Great Performances (1971– )
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King Lear 

1:05 | Trailer
King Lear decides to abdicate and divide his kingdom between his three daughters.


Trevor Nunn


William Shakespeare (play)



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Episode cast overview, first billed only:
Ian McKellen ... King Lear
William Gaunt ... Earl of Gloucester
Philip Winchester ... Edmund
Ben Meyjes Ben Meyjes ... Edgar
Frances Barber ... Goneril
Monica Dolan ... Regan
Romola Garai ... Cordelia
Sylvester McCoy ... Fool
Jonathan Hyde ... Earl of Kent
Guy Williams Guy Williams ... Duke of Cornwall
Julian Harries Julian Harries ... Duke of Albany
John Heffernan ... Oswald
Russell Byrne Russell Byrne ... First Gloucester Servant / Doctor
David Weston ... A Gentleman
Peter Hinton Peter Hinton ... Duke of Burgundy


King Lear, old and tired, divides his kingdom among his daughters, giving great importance to their protestations of love for him. When Cordelia, youngest and most honest, refuses to idly flatter the old man in return for favor, he banishes her and turns for support to his remaining daughters. But Goneril and Regan have no love for him and instead plot to take all his power from him. In a parallel, Lear's loyal courtier Gloucester favors his illegitimate son Edmund after being told lies about his faithful son Edgar. Madness and tragedy befall both ill-starred fathers. Written by Jim Beaver <>

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Release Date:

25 March 2009 (USA) See more »

Company Credits

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Technical Specs



Aspect Ratio:

1.66 : 1
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Did You Know?


This version of Shakespeare's play opened at the Royal Shakespeare Company's Courtyard Theatre in 2007, and toured the world before transferring for a London run. See more »


Version of King Lear (2017) See more »

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User Reviews

All right, but not stellar
20 April 2009 | by sarastro7See all my reviews

Except for his wonderful Twelfth Night movie, I must admit I've never really been impressed with Trevor Nunn's Shakespeare productions. They are too "heavy"; too pensive (despite the frequent emphasis on songs), and just too dull. Hate to say it, but that's the effect they have on me. What a yawn-fest his Merchant of Venice was! Can that play no longer be a comedy? It was far too serious in Al Pacino's 2004 version, too. I'm glad the Globe's 2007 production of it was properly comical!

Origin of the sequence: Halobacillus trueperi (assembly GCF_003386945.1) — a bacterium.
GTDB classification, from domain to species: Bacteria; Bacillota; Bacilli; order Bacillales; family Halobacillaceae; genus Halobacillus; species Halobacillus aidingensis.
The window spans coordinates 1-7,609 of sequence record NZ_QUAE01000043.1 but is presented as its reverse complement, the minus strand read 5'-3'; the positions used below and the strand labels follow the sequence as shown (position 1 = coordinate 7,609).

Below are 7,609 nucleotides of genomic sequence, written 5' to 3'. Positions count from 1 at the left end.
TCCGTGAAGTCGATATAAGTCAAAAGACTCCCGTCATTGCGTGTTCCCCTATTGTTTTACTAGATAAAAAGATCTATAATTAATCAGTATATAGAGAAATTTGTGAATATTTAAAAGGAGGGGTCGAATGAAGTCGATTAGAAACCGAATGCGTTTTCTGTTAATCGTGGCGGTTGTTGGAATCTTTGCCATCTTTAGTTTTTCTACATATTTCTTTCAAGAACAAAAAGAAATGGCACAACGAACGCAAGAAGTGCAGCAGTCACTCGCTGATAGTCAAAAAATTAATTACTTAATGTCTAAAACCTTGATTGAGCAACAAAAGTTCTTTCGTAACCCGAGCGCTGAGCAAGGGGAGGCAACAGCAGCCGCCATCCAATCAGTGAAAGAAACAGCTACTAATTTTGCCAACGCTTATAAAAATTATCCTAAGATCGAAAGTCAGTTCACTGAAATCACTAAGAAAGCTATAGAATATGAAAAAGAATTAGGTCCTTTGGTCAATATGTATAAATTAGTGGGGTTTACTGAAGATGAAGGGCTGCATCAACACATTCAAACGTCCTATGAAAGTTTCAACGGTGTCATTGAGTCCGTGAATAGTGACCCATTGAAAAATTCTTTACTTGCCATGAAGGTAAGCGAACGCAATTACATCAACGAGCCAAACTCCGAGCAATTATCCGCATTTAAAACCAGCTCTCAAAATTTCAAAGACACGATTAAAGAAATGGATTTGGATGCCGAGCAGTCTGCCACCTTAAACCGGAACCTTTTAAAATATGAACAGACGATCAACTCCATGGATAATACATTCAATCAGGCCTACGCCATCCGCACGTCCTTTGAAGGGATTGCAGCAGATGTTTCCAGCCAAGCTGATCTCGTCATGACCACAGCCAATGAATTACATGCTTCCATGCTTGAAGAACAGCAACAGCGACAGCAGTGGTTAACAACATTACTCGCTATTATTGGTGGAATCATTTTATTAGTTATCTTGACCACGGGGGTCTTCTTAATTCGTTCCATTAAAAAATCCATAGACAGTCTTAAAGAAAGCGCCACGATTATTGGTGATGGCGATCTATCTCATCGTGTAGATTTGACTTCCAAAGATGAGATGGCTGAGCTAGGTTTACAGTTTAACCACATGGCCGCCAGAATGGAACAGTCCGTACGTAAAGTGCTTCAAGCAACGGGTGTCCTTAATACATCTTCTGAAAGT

Anyway, Nunn now tackles Lear, with Britain's second-greatest living actor in the title role (no. 1, to my mind, is Derek Jacobi, who to my knowledge has however never played Lear). It should have been good. And I suppose it is fair. McKellen's Lear is competent, but it falls short of being compelling, and ends up, like the rest of the cast, being merely passable. There is nothing really special here to distinguish this production. The Fool is good (good one, McCoy!), Kent is good (although one wonders if Nunn missed the point of what Kent says just before "His countenance likes me not", since he rather strangely threw those lines out), Edgar is good, Cordelia is good (although Garai's stage time is so minuscule that you could be forgiven for not recalling her presence at all), but the rest could all have been culled from some run-of-the-mill theater production without any particular vision. Nunn may have a vision here, but I'm certainly hard put to see it. If it's there, it doesn't come clearly across. Clocking in at nearly three hours, there's just not enough good and innovative theater here to hold the attention. Yawning and boredom creeps in.

Because of the good performances by some (though one only slightly above average by McKellen), I will be gracious and magnanimous and rate this production a 7 out of 10. I dare say it barely deserves it. Then again, putting on a good King Lear is difficult indeed. Many have tried, most have failed. I'm looking forward, of course, to the upcoming Hopkins version, hoping against hope that it might beat the 1983 Olivier version as the best yet. Olivier was a fantastic Lear (with the great mane of white hair he's supposed to have), and John Hurt was an astonishingly successful Fool. Kent and Gloucester were superb. Edgar and Edmund both were perfect. This is going to be the one to beat, or even live up to, for any future Lear production - unless of course something really innovative and unusual were to be tried, as with Taymor's Titus.

I will of course need to watch this Nunn Lear again once or twice, to assure myself that it really is as average as I felt on the first watching, but, I have many other things to watch, so it won't be anytime soon. Not a historic version, this.

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